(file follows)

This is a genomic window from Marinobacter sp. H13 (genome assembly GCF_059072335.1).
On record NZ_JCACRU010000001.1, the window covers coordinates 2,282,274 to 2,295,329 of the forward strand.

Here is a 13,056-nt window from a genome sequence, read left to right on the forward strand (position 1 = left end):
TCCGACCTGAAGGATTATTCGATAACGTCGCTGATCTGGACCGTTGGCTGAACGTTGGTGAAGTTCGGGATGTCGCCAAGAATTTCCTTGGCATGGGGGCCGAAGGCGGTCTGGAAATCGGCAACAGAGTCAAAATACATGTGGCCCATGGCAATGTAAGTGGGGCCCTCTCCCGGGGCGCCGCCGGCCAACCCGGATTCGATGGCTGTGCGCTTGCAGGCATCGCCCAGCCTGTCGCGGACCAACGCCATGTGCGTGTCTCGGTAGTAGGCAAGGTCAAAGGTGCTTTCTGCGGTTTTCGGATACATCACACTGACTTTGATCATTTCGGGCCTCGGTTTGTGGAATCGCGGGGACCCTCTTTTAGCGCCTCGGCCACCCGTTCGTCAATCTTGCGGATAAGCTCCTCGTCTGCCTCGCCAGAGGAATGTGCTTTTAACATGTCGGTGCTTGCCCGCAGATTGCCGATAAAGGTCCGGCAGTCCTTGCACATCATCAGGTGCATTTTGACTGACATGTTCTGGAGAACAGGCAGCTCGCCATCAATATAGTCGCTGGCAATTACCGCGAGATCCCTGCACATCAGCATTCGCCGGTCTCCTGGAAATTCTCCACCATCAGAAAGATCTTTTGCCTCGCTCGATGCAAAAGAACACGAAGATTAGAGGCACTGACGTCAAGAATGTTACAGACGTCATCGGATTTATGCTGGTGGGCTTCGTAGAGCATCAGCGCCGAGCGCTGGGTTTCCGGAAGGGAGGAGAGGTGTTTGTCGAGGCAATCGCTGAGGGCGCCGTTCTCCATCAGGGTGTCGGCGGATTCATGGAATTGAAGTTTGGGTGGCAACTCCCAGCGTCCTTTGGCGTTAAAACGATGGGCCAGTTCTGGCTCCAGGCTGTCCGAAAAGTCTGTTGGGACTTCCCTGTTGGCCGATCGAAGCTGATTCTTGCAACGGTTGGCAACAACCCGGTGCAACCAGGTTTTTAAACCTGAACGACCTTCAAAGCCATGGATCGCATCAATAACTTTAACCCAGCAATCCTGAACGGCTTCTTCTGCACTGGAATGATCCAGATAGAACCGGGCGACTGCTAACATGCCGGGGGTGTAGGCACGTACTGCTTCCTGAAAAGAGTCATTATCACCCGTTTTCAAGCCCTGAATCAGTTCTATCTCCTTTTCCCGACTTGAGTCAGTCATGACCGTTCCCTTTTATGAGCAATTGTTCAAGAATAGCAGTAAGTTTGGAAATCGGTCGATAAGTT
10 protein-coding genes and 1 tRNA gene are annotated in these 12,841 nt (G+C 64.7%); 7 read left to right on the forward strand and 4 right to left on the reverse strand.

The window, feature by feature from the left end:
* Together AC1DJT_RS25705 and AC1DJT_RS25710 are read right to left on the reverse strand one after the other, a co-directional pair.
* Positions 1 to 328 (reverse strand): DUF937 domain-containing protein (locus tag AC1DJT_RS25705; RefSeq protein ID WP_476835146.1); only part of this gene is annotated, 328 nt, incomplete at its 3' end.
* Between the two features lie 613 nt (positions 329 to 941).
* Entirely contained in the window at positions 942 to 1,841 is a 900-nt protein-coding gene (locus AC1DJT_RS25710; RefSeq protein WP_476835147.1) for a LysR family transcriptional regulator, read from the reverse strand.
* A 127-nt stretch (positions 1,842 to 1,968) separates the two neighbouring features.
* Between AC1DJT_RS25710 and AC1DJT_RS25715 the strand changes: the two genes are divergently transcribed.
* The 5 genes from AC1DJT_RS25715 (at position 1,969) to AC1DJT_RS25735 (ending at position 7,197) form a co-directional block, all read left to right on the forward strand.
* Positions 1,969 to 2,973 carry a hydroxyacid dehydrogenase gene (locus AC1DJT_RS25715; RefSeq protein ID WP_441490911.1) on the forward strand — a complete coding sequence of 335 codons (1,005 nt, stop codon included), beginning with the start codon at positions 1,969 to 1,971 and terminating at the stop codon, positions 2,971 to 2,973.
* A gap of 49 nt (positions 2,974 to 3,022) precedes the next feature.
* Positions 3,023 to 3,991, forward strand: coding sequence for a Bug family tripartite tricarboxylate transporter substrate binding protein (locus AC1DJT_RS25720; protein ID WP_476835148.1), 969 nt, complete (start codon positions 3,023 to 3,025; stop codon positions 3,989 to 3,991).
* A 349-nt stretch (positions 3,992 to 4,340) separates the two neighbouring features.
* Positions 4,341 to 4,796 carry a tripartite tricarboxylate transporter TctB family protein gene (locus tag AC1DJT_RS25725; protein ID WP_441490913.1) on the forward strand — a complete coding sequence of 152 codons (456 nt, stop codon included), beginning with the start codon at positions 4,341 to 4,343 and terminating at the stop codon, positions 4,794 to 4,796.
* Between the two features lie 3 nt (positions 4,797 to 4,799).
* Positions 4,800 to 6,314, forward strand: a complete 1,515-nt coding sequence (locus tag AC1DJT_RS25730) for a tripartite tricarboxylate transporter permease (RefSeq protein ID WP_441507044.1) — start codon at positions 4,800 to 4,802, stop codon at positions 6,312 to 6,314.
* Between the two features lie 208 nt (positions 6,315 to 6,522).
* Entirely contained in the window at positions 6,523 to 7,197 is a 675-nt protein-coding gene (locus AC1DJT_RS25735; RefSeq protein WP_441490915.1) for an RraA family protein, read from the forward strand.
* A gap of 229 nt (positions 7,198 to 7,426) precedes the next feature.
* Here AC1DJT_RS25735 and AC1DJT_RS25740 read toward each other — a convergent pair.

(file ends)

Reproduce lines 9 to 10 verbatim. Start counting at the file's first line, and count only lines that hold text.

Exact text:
* Between the two features lie 613 nt (positions 329 to 941).
* Entirely contained in the window at positions 942 to 1,841 is a 900-nt protein-coding gene (locus AC1DJT_RS25710; RefSeq protein WP_476835147.1) for a LysR family transcriptional regulator, read from the reverse strand.